In short my question is:
What do forked warmups offer that within-fork warmups do not? What is the thing that makes executing forked warmups useful?
JMH conveniently allows you to fork a new JVM instance in which your benchmarks are run. This is useful because as explained in this and this question, it allows you to run your benchmakrs with a clean slate: a fresh OS process where the state of both the JVM and the OS/system has no previous decisions/observations for the process which runs the benchmarks.
In addition, JMH allows you to perform a number of initial "warmup" runs of your benchmarks in the forked process, the results of which are discared. These are useful to let the system "settle" with decisions made during execution (OS makes memory paging decisions, JIT compiles VM code to native, etc).
There are actually though two ways this can be done: using
@Warmup annotation and using the
warmups parameter of the
@Fork annotation. As explained in what is the difference between warmup attribute in Fork and Warmup annotation in jmh? the former executes some initial iterations within each fork, whereas the latter executes some entire forks that are discarded.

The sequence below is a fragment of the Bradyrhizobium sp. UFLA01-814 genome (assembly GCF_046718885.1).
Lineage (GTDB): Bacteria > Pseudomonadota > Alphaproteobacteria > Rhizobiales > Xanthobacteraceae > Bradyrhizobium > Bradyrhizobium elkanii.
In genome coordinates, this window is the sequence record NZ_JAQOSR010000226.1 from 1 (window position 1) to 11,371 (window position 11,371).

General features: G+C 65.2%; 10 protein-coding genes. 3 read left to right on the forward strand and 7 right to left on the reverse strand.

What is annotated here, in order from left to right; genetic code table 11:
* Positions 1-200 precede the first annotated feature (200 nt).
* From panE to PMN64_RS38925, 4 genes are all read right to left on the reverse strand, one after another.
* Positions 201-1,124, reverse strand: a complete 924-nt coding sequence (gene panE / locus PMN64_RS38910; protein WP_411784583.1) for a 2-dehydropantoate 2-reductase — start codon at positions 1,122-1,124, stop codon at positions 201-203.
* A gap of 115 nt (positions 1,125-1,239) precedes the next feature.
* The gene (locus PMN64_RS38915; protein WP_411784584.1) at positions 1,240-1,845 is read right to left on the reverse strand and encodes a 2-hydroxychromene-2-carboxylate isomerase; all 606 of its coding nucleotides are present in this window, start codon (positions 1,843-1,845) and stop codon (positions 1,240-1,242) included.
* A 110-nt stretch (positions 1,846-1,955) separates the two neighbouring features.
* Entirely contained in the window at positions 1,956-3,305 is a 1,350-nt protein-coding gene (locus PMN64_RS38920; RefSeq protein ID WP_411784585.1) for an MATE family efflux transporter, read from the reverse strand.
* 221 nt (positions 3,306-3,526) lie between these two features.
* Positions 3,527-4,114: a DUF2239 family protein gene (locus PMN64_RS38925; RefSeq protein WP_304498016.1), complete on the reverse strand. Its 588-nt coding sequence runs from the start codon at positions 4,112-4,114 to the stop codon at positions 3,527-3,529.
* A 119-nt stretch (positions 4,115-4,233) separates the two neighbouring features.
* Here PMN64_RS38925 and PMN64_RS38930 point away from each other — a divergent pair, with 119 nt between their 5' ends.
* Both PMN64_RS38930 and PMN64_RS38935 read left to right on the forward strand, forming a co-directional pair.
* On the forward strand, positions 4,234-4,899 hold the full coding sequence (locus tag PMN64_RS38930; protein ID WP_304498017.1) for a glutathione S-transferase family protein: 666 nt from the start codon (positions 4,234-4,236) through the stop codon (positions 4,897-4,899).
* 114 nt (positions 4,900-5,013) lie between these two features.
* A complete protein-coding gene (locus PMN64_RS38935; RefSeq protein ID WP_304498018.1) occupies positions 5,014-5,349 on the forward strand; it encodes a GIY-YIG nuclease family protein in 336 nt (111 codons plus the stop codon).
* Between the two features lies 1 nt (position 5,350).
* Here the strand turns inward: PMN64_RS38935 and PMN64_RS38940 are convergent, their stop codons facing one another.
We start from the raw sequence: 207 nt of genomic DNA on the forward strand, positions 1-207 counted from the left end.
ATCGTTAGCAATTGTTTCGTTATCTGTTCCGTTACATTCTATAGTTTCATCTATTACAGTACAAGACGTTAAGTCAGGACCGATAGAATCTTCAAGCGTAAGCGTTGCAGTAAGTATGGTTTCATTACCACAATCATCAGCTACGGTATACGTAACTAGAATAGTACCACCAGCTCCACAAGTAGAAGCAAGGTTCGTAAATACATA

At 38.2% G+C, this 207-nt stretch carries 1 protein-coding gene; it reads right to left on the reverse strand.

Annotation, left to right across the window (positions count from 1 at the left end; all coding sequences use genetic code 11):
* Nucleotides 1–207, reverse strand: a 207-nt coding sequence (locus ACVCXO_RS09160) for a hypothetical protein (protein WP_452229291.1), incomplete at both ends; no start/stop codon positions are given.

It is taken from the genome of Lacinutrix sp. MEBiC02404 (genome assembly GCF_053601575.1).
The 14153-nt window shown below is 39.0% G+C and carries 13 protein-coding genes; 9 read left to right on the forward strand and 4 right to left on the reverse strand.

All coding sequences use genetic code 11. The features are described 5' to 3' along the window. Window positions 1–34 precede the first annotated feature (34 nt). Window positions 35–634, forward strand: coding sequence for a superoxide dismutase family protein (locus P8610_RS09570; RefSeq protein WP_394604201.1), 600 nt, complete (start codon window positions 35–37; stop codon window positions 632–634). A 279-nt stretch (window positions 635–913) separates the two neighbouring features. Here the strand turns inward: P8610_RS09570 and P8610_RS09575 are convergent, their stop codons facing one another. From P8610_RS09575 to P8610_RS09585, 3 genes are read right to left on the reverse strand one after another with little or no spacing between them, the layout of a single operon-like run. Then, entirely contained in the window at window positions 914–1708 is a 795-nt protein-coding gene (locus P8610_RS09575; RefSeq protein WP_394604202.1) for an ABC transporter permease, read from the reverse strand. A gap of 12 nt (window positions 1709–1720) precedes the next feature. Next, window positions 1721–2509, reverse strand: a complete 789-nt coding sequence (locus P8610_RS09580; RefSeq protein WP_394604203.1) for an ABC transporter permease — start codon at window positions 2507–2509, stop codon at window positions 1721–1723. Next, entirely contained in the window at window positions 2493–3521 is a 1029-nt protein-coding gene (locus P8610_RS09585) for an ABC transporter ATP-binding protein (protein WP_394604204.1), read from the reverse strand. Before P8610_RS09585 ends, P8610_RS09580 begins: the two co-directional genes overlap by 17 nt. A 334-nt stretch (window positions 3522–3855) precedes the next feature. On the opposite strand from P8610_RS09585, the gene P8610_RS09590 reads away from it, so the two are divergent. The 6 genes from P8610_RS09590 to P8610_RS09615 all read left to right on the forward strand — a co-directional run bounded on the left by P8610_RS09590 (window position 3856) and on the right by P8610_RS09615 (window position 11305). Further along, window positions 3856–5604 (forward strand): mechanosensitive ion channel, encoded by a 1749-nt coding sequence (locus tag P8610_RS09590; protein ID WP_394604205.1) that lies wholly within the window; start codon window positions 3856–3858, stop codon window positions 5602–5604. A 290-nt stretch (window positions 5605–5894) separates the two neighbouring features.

I am having trouble understanding why the forked warmups were introduced as a feature. A forked process presents a fresh challenge to the the OS/JVM removing any bias that may arise from previously executed code in the existing process. Having the forked process execute enough warmup iterations also means that any "initial optimizations" the OS/JVM perform, are given time to "settle".
So then, why would I want to run some entire forks that are discarded all together by adding
@Fork(warmups = N)? I'm guessing it has to do with the OS/system being given time to settle on something (as the JVM does not stick around after each fork to use the information from the previous warm-up forks) but what is it about a process being created/torn-down a few times that helps improve results? And why would a generous
@Warmup annotation not achieve the same if a single fork were to be used?